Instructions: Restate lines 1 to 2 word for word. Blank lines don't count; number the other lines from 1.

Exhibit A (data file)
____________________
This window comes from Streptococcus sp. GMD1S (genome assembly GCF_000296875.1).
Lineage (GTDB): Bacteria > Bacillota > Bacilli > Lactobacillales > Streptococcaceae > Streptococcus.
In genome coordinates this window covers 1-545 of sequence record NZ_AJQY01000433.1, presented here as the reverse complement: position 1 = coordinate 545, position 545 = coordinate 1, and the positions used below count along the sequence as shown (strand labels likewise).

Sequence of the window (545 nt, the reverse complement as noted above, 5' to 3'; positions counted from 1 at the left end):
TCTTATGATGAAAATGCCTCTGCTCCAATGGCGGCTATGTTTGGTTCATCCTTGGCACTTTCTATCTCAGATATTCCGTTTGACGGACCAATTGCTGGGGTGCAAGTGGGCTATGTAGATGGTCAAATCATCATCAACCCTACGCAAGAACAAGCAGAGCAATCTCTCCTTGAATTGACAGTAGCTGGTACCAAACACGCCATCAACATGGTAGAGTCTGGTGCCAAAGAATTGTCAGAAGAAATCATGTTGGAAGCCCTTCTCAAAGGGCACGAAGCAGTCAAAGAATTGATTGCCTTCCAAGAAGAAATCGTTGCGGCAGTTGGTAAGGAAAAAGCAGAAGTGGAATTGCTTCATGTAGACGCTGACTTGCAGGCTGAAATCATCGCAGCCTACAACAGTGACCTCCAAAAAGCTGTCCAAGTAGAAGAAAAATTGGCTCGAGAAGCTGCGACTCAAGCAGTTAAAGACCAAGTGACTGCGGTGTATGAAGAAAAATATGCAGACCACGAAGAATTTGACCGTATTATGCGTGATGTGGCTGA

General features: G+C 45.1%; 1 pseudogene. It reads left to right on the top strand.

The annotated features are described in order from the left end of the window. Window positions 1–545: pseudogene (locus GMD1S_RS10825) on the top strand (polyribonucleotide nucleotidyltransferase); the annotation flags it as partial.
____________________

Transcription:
This window comes from Streptococcus sp. GMD1S (genome assembly GCF_000296875.1).
Lineage (GTDB): Bacteria > Bacillota > Bacilli > Lactobacillales > Streptococcaceae > Streptococcus.